[Review of Memoirs of the Wesley Family, by Adam Clarke]
Reading, Amusement, Piety, Education, Causation, Providence, Theology of Nature, Creation, Light, Supernaturalism, Magic, Superstition, Materialism, Observation, Biblical Authority, Immaterialism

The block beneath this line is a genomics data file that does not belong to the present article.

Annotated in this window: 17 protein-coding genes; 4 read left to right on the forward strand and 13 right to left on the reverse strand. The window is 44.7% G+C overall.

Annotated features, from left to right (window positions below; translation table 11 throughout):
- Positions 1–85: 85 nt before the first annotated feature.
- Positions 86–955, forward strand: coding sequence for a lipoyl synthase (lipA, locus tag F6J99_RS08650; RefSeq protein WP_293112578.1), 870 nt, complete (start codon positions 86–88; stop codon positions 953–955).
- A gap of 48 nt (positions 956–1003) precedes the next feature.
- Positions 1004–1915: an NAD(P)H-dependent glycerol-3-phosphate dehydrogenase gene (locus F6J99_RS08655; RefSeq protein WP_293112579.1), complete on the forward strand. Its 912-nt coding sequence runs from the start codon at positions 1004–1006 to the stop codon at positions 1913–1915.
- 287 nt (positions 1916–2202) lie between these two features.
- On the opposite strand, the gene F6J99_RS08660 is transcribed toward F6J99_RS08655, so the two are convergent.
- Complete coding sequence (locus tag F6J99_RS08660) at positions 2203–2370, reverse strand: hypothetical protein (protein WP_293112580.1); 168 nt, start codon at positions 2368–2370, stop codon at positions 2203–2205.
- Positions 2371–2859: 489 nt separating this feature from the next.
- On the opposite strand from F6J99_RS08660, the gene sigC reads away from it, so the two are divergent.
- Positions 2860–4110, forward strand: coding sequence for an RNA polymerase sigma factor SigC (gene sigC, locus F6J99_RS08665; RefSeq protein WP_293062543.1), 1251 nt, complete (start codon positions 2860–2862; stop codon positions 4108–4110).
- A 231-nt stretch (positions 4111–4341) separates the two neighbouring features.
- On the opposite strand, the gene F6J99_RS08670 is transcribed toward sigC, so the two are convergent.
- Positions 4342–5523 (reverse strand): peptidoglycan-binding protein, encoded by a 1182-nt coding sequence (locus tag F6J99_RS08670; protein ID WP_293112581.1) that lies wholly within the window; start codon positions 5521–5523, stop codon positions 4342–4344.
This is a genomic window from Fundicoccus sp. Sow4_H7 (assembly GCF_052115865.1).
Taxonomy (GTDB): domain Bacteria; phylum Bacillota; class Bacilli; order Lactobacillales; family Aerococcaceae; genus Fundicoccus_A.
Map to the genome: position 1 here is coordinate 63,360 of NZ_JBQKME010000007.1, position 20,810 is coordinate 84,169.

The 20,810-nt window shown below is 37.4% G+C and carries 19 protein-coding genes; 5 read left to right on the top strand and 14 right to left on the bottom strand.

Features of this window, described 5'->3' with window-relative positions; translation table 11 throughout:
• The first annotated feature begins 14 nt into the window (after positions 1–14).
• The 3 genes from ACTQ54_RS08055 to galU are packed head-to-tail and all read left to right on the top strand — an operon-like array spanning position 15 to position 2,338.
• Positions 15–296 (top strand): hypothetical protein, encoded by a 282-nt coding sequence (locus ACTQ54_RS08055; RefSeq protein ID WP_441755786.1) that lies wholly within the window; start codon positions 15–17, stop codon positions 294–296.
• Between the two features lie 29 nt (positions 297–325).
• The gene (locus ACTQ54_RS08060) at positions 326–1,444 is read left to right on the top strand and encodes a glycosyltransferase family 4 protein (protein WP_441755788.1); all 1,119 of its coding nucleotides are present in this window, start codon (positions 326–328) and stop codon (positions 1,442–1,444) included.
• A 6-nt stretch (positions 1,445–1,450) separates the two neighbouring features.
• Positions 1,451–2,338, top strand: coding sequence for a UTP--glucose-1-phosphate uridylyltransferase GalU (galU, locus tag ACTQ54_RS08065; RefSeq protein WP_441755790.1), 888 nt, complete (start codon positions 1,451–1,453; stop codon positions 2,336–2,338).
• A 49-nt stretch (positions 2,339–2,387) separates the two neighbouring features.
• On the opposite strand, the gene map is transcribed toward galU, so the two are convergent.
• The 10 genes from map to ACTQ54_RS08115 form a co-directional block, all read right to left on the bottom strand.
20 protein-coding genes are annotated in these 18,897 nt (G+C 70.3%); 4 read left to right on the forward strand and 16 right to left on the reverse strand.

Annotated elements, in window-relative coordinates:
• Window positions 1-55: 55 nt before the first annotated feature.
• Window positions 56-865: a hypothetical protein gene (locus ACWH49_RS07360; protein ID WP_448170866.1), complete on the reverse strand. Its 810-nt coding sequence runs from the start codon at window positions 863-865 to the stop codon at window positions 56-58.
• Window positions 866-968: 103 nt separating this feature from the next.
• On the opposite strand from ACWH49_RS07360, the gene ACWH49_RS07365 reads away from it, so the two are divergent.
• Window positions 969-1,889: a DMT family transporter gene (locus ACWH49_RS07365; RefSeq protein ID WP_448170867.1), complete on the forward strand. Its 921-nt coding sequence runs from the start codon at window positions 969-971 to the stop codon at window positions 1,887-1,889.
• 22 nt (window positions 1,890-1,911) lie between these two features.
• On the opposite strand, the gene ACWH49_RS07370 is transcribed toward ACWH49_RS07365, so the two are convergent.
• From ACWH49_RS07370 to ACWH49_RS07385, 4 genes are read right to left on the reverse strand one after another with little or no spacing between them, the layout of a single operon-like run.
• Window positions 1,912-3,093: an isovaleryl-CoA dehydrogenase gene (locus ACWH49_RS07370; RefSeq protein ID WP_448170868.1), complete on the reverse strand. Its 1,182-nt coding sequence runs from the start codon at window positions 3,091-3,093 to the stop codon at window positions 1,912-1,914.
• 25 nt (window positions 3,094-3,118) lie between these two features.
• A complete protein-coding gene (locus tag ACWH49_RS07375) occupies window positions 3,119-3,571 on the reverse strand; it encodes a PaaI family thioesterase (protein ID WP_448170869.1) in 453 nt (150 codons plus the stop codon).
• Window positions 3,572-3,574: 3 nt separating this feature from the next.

Discusses the considerable value of church history and Christian biography to readers, observing that 'the curiosity which exists, in every intelligent mind, to trace effects to their causes, by obtaining an acquaintance with that chain of providential dispensations which has led, from apparently inconsiderable commencements, to results the most momentous, is a principle that deserves encouragement', partly 'because it stengthens the habit of close and investigating observation of the works and ways of God' (247). Asserts that from the 'anarchy and tumult' of the Civil War and the irreligion and immorality of the Restoration 'arose that principle, which, like the light diffused in the beginning over the chaotic mass, reduced opposing enemies to order, and displayed the power and glory of him who is not only the Great Architect of Nature, but also the Almighty Builder of his Church' (248). Relates (in a lengthy extract) the experience of Samuel Wesley of what he deemed to be a supernatural phenomenon in his house. Quotes Adam Clarke's response to Joseph Priestley's observations on the subject, in which Clarke criticizes Priestley for rejecting sensory and testimentary evidence for the sake of his materialist creed. Reviews Susanna Wesley's educational practices, reflecting that 'the regulation of the moral powers' is the most important branch of education (256). Contrasts such education with the relative ease of giving 'instruction on the multifarious parts of science' (257).
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